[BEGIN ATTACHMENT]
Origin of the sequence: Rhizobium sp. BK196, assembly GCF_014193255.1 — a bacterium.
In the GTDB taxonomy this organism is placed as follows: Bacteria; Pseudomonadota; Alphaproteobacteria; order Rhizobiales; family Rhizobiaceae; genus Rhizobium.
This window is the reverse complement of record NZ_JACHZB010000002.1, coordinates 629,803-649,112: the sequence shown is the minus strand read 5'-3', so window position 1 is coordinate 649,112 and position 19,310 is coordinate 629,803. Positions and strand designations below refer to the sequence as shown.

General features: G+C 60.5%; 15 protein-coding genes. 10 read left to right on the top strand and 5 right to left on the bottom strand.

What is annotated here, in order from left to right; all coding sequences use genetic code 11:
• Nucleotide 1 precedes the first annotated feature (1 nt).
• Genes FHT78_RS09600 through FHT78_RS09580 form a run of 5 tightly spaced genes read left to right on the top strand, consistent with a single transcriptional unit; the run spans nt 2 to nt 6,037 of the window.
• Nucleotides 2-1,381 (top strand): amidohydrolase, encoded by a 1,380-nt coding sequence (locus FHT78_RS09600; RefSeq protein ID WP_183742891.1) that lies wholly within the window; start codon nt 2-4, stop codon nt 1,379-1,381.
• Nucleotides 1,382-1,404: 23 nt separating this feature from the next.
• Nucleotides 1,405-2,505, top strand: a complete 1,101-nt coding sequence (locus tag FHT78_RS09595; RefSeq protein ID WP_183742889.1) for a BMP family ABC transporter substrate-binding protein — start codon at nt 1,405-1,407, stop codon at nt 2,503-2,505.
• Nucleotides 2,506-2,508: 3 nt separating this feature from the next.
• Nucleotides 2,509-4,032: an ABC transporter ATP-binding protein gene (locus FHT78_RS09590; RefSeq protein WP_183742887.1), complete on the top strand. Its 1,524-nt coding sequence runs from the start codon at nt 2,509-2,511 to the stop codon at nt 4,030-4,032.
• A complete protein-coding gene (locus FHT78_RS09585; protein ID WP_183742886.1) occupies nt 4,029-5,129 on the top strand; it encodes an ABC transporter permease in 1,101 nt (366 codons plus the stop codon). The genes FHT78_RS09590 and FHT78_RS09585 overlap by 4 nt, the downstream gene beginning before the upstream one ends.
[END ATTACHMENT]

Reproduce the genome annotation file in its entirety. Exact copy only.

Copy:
Origin of the sequence: Rhizobium sp. BK196, assembly GCF_014193255.1 — a bacterium.
In the GTDB taxonomy this organism is placed as follows: Bacteria; Pseudomonadota; Alphaproteobacteria; order Rhizobiales; family Rhizobiaceae; genus Rhizobium.
This window is the reverse complement of record NZ_JACHZB010000002.1, coordinates 629,803-649,112: the sequence shown is the minus strand read 5'-3', so window position 1 is coordinate 649,112 and position 19,310 is coordinate 629,803. Positions and strand designations below refer to the sequence as shown.

General features: G+C 60.5%; 15 protein-coding genes. 10 read left to right on the top strand and 5 right to left on the bottom strand.

What is annotated here, in order from left to right; all coding sequences use genetic code 11:
• Nucleotide 1 precedes the first annotated feature (1 nt).
• Genes FHT78_RS09600 through FHT78_RS09580 form a run of 5 tightly spaced genes read left to right on the top strand, consistent with a single transcriptional unit; the run spans nt 2 to nt 6,037 of the window.
• Nucleotides 2-1,381 (top strand): amidohydrolase, encoded by a 1,380-nt coding sequence (locus FHT78_RS09600; RefSeq protein ID WP_183742891.1) that lies wholly within the window; start codon nt 2-4, stop codon nt 1,379-1,381.
• Nucleotides 1,382-1,404: 23 nt separating this feature from the next.
• Nucleotides 1,405-2,505, top strand: a complete 1,101-nt coding sequence (locus tag FHT78_RS09595; RefSeq protein ID WP_183742889.1) for a BMP family ABC transporter substrate-binding protein — start codon at nt 1,405-1,407, stop codon at nt 2,503-2,505.
• Nucleotides 2,506-2,508: 3 nt separating this feature from the next.
• Nucleotides 2,509-4,032: an ABC transporter ATP-binding protein gene (locus FHT78_RS09590; RefSeq protein WP_183742887.1), complete on the top strand. Its 1,524-nt coding sequence runs from the start codon at nt 2,509-2,511 to the stop codon at nt 4,030-4,032.
• A complete protein-coding gene (locus FHT78_RS09585; protein ID WP_183742886.1) occupies nt 4,029-5,129 on the top strand; it encodes an ABC transporter permease in 1,101 nt (366 codons plus the stop codon). The genes FHT78_RS09590 and FHT78_RS09585 overlap by 4 nt, the downstream gene beginning before the upstream one ends.